High Trucker Turnover Endangers Everyone on the Road
Experience matters in any job. And it makes a huge difference in the trucking industry. Inexperienced drivers make more mistakes, and those mistakes cost people their lives.
In recent years, several factors have combined to cause a surge in the number of people who are leaving the trucking industry. Poor working conditions, low pay, and long hours are some of the reasons why so many truckers are looking for new career opportunities.
What’s Causing the High Turnover Rate?
Truck driver turnover is the percentage of new drivers that trucking companies must hire every year. Churn is the number of employees who leave a company in a given period of time. Truck driver turnover is especially high for larger carriers, reaching 90 to 100 percent. That means every year companies are replacing almost as many drivers as they have working for them.
Truck driving has always been a difficult job, and it’s gotten tougher in recent years due to supply chain problems resulting from the Covid 19 epidemic. Truckers work long shifts and they may drive as many as 3000 miles per week. Big companies frequently avoid compensating drivers as regular employees by designating them to be independent contractors.
Trucking is one of the most dangerous jobs in America, with injuries caused by collisions, loading and unloading cargo, chemical exposure, and sitting for long periods of time. It’s no wonder that burnout causes so many drivers to exit the field. Factors contributing to the high churn rate for truck drivers include:
- Long, unpaid wait times to receive cargo
- An aging workforce
- Low wages
- High stress levels
- Poor job satisfaction
- Time spent away from friends and family
- Lack of benefits
Inexperienced Drivers Make Us All Less Safe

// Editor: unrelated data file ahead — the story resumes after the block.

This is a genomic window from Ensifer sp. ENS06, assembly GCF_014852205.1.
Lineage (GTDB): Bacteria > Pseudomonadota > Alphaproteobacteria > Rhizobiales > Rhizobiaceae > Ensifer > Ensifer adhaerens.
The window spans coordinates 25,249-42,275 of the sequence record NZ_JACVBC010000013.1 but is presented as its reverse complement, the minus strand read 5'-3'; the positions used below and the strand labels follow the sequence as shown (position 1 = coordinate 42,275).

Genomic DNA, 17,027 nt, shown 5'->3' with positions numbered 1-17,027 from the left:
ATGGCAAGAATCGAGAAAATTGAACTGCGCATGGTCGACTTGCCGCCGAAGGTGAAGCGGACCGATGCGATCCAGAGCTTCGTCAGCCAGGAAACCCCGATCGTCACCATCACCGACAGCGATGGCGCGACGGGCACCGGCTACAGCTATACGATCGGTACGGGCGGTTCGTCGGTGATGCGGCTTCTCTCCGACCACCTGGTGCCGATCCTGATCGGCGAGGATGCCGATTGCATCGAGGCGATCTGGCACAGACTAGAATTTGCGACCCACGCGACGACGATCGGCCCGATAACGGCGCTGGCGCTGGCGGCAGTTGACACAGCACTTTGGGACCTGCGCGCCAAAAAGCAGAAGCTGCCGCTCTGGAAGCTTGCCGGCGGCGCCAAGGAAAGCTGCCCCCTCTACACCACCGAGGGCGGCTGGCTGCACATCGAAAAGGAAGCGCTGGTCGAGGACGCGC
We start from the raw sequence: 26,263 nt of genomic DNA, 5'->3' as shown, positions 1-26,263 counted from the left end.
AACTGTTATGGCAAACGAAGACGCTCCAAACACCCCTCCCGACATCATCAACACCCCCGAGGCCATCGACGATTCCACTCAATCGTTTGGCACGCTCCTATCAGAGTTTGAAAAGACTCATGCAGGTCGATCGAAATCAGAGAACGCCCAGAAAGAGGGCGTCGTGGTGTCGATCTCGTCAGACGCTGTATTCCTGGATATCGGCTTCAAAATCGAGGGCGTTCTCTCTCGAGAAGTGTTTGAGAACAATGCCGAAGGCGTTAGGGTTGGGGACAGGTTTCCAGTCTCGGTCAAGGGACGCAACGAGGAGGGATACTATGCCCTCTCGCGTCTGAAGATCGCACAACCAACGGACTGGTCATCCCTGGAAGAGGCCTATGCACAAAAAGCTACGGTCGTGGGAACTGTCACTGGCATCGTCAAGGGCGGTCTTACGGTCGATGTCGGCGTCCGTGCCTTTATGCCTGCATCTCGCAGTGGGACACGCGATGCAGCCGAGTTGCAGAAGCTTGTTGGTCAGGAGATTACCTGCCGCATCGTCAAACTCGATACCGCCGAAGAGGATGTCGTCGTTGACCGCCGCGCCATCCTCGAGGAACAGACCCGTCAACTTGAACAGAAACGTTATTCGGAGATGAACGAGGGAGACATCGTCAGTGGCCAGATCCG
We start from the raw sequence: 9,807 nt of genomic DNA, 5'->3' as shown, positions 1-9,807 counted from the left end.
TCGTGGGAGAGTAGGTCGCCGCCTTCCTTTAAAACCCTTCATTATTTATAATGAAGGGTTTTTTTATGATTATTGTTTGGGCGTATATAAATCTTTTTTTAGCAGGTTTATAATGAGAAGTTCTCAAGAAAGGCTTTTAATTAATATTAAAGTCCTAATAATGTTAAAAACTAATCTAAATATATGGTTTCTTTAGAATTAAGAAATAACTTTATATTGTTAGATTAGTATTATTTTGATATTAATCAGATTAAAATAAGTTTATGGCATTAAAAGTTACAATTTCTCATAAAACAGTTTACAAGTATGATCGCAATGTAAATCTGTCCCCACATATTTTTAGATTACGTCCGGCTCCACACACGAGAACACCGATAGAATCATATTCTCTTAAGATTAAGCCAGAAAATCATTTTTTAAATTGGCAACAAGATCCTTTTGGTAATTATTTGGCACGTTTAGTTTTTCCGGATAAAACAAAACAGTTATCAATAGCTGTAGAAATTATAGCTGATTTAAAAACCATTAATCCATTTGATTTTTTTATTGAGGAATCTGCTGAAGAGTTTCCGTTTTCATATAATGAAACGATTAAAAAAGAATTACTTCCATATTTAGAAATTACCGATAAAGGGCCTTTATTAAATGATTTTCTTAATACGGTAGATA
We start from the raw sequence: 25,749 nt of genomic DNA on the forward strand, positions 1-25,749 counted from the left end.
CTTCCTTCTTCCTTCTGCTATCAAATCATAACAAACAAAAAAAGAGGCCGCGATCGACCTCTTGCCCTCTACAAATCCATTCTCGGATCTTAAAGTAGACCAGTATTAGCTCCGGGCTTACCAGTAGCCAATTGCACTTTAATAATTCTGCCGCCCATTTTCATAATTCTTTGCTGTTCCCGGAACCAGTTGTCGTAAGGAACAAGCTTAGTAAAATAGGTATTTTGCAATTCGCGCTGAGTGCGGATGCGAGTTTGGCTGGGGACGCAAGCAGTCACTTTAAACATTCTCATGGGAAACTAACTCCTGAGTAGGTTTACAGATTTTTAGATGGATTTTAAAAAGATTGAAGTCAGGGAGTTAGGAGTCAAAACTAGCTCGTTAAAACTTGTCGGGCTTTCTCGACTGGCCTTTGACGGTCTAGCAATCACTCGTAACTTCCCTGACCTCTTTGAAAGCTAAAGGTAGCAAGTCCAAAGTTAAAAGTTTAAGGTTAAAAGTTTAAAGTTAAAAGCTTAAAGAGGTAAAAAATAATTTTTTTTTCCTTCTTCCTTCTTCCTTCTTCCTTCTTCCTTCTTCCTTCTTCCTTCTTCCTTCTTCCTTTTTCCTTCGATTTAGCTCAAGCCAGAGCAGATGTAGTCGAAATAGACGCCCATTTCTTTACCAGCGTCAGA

It just makes sense that the longer you do something, the better you get at it. That’s why high driver turnover causes truck crashes. Overall, trucking companies with the highest turnover rates have drivers with substantially lower Compliance, Safety, and Accountability (CSA) scores.
Drivers who are new to the industry have higher crash rates and more moving violations. And drivers who frequently change jobs within the industry are also less safe. Each time a driver switches jobs, they have to adjust to new routes, new vehicles, new types of cargo, and different procedures.
Because the current demand for truckers is so high, companies will often hire unqualified drivers, and that puts everyone on the road at risk. And these companies often fail to keep tabs on new drivers and provide them with sufficient onboarding.
Hazards that lead to truck crashes are much more common for new drivers. Inexperienced drivers are particularly susceptible to collisions caused by the following circumstances:
- Poorly secured cargo
- Poor weather conditions
- Distracted driving
- Fatigued driving
- Traffic hazards
- Equipment failure
- Blind spot accidents
- Rear-end collisions
- Underride accidents
- Jackknife accidents
Were You Harmed by a Negligent Truck Driver?
You shouldn’t have to pay for your own medical expenses if you were hurt by someone else’s careless behavior. If a reckless driver or a negligent trucking company caused your injuries, we’ll investigate the accident and file a claim to help you get the money you need to pay your medical bills and other expenses caused by the accident.
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